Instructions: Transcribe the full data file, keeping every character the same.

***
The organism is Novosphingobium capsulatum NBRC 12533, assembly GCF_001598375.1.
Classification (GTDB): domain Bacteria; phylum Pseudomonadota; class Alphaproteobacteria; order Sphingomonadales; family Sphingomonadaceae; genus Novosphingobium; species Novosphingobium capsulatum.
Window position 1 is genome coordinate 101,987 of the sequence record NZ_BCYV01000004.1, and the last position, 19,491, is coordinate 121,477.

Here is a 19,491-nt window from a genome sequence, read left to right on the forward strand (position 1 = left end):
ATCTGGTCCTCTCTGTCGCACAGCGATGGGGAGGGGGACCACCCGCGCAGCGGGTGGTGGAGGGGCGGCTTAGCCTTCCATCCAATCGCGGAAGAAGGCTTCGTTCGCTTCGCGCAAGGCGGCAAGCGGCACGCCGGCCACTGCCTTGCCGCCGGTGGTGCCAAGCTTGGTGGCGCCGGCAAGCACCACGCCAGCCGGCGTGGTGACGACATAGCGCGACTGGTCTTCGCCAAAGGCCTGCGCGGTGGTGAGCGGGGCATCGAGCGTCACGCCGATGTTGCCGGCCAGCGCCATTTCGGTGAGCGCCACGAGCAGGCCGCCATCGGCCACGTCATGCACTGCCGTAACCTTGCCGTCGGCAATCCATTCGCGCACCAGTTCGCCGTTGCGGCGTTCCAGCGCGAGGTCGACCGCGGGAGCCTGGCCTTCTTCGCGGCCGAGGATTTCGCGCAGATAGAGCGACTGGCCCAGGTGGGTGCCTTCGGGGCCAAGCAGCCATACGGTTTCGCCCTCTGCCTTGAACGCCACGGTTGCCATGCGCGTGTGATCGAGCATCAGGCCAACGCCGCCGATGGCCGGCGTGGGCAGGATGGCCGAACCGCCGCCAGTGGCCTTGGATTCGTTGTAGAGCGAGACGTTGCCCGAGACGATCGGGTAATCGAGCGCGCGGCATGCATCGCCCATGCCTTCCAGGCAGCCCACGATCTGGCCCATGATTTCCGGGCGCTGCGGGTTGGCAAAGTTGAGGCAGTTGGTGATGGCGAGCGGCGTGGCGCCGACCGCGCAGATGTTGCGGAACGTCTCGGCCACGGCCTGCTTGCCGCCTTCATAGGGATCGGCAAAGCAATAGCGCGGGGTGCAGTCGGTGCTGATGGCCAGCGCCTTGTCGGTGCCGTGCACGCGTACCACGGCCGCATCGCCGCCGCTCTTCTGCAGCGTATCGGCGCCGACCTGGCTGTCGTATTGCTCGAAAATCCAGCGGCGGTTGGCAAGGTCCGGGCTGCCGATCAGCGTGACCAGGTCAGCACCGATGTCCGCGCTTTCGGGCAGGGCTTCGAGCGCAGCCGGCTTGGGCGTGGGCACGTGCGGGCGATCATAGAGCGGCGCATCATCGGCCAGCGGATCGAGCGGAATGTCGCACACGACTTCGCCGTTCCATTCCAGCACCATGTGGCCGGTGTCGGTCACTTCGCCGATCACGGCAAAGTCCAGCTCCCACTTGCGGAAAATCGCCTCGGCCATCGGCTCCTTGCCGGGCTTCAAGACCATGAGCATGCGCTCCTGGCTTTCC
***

The organism is Novosphingobium capsulatum NBRC 12533, assembly GCF_001598375.1.
Classification (GTDB): domain Bacteria; phylum Pseudomonadota; class Alphaproteobacteria; order Sphingomonadales; family Sphingomonadaceae; genus Novosphingobium; species Novosphingobium capsulatum.
Window position 1 is genome coordinate 101,987 of the sequence record NZ_BCYV01000004.1, and the last position, 19,491, is coordinate 121,477.

Here is a 19,491-nt window from a genome sequence, read left to right on the forward strand (position 1 = left end):
ATCTGGTCCTCTCTGTCGCACAGCGATGGGGAGGGGGACCACCCGCGCAGCGGGTGGTGGAGGGGCGGCTTAGCCTTCCATCCAATCGCGGAAGAAGGCTTCGTTCGCTTCGCGCAAGGCGGCAAGCGGCACGCCGGCCACTGCCTTGCCGCCGGTGGTGCCAAGCTTGGTGGCGCCGGCAAGCACCACGCCAGCCGGCGTGGTGACGACATAGCGCGACTGGTCTTCGCCAAAGGCCTGCGCGGTGGTGAGCGGGGCATCGAGCGTCACGCCGATGTTGCCGGCCAGCGCCATTTCGGTGAGCGCCACGAGCAGGCCGCCATCGGCCACGTCATGCACTGCCGTAACCTTGCCGTCGGCAATCCATTCGCGCACCAGTTCGCCGTTGCGGCGTTCCAGCGCGAGGTCGACCGCGGGAGCCTGGCCTTCTTCGCGGCCGAGGATTTCGCGCAGATAGAGCGACTGGCCCAGGTGGGTGCCTTCGGGGCCAAGCAGCCATACGGTTTCGCCCTCTGCCTTGAACGCCACGGTTGCCATGCGCGTGTGATCGAGCATCAGGCCAACGCCGCCGATGGCCGGCGTGGGCAGGATGGCCGAACCGCCGCCAGTGGCCTTGGATTCGTTGTAGAGCGAGACGTTGCCCGAGACGATCGGGTAATCGAGCGCGCGGCATGCATCGCCCATGCCTTCCAGGCAGCCCACGATCTGGCCCATGATTTCCGGGCGCTGCGGGTTGGCAAAGTTGAGGCAGTTGGTGATGGCGAGCGGCGTGGCGCCGACCGCGCAGATGTTGCGGAACGTCTCGGCCACGGCCTGCTTGCCGCCTTCATAGGGATCGGCAAAGCAATAGCGCGGGGTGCAGTCGGTGCTGATGGCCAGCGCCTTGTCGGTGCCGTGCACGCGTACCACGGCCGCATCGCCGCCGCTCTTCTGCAGCGTATCGGCGCCGACCTGGCTGTCGTATTGCTCGAAAATCCAGCGGCGGTTGGCAAGGTCCGGGCTGCCGATCAGCGTGACCAGGTCAGCACCGATGTCCGCGCTTTCGGGCAGGGCTTCGAGCGCAGCCGGCTTGGGCGTGGGCACGTGCGGGCGATCATAGAGCGGCGCATCATCGGCCAGCGGATCGAGCGGAATGTCGCACACGACTTCGCCGTTCCATTCCAGCACCATGTGGCCGGTGTCGGTCACTTCGCCGATCACGGCAAAGTCCAGCTCCCACTTGCGGAAAATCGCCTCGGCCATCGGCTCCTTGCCGGGCTTCAAGACCATGAGCATGCGCTCCTGGCTTTCC